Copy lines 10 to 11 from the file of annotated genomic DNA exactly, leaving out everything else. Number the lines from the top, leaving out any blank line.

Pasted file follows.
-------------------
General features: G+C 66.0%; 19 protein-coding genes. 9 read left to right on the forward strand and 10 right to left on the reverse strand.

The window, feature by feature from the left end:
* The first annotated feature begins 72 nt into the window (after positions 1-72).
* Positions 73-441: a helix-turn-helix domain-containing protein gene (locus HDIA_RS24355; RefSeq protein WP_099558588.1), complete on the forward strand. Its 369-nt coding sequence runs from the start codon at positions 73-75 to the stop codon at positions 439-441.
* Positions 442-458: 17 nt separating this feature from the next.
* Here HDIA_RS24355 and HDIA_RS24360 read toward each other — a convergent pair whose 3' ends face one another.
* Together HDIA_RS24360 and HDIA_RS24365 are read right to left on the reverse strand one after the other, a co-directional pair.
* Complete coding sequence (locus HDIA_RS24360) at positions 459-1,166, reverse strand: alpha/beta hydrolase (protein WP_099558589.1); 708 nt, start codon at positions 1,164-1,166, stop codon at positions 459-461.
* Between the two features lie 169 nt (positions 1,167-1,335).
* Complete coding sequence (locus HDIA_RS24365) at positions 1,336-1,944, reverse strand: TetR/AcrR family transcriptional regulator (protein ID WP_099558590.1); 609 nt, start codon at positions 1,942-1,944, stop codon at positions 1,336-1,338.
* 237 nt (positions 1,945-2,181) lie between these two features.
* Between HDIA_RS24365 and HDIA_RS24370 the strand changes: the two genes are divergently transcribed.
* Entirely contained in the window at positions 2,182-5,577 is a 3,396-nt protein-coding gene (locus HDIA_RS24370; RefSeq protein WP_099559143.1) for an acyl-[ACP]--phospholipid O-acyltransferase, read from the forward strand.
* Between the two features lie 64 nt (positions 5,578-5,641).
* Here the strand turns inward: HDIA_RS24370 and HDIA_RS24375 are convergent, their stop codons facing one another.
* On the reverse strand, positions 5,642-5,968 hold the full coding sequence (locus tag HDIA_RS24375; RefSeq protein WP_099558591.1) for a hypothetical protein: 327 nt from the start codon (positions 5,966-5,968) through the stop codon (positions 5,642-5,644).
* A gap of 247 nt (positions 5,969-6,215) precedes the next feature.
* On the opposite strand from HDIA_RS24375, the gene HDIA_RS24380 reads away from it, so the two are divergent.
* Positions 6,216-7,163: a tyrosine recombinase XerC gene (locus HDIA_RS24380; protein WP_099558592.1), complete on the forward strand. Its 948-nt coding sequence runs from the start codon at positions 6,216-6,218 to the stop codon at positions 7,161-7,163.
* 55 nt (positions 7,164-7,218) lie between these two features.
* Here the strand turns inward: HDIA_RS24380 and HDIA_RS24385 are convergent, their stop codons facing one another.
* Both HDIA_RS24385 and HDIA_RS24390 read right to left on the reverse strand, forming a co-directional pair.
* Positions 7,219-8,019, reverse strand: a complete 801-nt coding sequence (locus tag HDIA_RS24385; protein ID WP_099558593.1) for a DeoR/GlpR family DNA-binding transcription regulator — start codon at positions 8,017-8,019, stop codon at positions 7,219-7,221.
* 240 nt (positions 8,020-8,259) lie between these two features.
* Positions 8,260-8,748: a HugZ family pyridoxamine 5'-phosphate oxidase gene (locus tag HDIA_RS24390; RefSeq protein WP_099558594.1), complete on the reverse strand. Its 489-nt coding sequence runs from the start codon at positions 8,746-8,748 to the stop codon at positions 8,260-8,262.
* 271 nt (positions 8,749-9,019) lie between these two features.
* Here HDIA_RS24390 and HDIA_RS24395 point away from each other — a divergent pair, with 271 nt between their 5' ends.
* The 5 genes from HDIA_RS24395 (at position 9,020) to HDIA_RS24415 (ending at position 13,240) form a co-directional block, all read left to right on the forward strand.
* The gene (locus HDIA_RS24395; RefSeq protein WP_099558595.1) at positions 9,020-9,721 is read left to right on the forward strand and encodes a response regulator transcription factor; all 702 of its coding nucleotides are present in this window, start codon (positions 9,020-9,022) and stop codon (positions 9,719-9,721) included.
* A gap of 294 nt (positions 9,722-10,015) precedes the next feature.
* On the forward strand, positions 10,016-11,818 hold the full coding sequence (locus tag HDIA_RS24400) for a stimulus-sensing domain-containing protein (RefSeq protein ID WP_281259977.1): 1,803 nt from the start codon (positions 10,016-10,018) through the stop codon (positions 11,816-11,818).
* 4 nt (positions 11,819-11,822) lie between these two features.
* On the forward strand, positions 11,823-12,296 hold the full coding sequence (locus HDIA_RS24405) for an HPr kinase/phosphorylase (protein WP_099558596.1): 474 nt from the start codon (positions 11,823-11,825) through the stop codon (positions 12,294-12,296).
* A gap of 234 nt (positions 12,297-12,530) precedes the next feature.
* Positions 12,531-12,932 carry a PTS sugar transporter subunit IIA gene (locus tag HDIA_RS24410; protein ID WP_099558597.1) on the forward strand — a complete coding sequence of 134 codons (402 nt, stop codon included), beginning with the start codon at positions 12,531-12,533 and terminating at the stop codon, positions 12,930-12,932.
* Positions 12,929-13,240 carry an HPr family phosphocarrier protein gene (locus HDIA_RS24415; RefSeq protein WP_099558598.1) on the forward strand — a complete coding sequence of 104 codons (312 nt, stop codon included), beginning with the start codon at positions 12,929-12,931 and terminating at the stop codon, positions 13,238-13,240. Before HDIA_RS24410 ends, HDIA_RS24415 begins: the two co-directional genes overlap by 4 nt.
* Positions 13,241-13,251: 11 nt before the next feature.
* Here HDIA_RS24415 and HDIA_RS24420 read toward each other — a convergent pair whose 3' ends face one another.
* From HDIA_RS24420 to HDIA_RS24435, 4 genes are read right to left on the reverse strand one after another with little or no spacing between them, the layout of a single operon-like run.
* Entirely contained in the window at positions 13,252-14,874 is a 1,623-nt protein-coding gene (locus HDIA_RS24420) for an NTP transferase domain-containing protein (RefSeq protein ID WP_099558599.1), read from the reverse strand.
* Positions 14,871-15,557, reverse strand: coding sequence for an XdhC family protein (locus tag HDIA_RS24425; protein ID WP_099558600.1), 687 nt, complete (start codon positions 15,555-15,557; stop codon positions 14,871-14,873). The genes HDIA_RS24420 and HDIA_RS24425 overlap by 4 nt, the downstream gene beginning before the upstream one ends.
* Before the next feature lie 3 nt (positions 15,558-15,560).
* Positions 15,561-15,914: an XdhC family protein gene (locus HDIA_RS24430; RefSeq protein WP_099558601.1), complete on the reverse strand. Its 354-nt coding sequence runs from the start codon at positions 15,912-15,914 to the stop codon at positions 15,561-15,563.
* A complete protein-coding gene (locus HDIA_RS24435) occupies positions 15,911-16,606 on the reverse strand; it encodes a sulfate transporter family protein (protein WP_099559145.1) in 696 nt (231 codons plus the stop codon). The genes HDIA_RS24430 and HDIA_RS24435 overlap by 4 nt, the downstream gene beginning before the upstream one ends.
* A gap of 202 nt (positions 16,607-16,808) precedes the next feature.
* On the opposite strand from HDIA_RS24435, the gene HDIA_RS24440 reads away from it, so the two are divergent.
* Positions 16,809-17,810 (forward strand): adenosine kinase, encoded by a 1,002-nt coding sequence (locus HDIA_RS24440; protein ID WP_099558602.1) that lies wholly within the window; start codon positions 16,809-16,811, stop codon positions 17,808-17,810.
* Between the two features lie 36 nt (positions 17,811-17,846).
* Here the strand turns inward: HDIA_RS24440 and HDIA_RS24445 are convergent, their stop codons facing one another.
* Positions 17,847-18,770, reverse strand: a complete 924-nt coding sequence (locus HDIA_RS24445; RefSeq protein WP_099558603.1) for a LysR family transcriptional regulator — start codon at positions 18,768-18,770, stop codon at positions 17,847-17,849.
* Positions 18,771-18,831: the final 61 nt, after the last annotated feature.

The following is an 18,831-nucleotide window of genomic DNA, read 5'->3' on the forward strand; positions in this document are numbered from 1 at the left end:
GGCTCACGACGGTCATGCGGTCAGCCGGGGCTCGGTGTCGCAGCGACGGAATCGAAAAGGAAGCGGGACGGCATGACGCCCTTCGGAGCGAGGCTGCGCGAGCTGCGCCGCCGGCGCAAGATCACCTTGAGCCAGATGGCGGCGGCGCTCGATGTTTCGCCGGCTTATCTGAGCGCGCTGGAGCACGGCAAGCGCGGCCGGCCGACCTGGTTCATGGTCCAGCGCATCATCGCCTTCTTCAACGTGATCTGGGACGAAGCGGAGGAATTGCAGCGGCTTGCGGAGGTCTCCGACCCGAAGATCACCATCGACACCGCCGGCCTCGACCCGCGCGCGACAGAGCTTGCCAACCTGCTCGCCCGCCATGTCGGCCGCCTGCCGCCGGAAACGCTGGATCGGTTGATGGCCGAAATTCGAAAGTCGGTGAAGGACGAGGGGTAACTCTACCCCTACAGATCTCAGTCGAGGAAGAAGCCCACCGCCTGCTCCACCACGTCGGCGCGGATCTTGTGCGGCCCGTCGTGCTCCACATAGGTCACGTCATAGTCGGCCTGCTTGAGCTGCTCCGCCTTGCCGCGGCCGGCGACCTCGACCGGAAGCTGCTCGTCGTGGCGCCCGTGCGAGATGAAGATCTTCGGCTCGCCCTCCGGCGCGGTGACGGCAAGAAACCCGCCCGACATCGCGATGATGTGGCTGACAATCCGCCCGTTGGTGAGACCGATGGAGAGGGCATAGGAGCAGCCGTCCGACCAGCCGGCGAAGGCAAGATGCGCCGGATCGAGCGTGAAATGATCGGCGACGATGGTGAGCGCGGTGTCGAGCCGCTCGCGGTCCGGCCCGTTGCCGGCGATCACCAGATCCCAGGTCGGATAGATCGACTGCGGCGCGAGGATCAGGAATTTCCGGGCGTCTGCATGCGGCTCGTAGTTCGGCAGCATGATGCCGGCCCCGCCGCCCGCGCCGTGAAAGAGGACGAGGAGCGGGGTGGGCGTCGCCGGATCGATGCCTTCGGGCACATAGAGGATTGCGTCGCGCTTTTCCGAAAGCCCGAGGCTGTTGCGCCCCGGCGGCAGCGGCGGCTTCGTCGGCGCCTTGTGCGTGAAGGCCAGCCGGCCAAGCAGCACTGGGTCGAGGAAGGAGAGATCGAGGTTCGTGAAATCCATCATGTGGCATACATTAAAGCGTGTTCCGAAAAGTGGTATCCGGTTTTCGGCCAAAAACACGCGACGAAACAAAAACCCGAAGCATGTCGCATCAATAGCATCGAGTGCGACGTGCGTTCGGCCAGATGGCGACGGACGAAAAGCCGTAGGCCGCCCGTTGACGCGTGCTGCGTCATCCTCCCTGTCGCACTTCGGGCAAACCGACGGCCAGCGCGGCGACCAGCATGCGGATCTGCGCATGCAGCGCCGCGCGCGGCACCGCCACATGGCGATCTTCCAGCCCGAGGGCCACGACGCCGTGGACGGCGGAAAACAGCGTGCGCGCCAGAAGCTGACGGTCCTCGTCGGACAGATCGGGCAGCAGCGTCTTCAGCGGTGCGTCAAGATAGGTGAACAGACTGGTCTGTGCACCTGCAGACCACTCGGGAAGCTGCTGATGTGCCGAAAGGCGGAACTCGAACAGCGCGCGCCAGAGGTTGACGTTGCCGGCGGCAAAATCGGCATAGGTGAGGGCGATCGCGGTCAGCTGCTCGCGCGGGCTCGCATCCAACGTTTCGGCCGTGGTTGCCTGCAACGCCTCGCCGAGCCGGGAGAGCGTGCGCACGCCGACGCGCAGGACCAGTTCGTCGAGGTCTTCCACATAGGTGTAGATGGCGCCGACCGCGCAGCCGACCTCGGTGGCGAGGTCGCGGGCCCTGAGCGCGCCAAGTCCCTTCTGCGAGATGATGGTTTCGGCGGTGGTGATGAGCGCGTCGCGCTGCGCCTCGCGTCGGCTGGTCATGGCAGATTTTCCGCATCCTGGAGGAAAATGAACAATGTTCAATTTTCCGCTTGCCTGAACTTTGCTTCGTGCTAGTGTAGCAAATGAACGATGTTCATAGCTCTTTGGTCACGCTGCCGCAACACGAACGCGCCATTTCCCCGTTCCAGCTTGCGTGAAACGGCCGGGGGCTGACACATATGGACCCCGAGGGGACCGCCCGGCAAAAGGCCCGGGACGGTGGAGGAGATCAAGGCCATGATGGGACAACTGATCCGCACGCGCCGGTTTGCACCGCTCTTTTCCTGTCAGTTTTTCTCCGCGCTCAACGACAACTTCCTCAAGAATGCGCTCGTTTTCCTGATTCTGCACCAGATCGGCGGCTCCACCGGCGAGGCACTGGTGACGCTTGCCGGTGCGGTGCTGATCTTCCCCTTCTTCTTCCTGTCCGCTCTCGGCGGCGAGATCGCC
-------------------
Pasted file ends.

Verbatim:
* Complete coding sequence (locus HDIA_RS24365) at positions 1,336-1,944, reverse strand: TetR/AcrR family transcriptional regulator (protein ID WP_099558590.1); 609 nt, start codon at positions 1,942-1,944, stop codon at positions 1,336-1,338.
* 237 nt (positions 1,945-2,181) lie between these two features.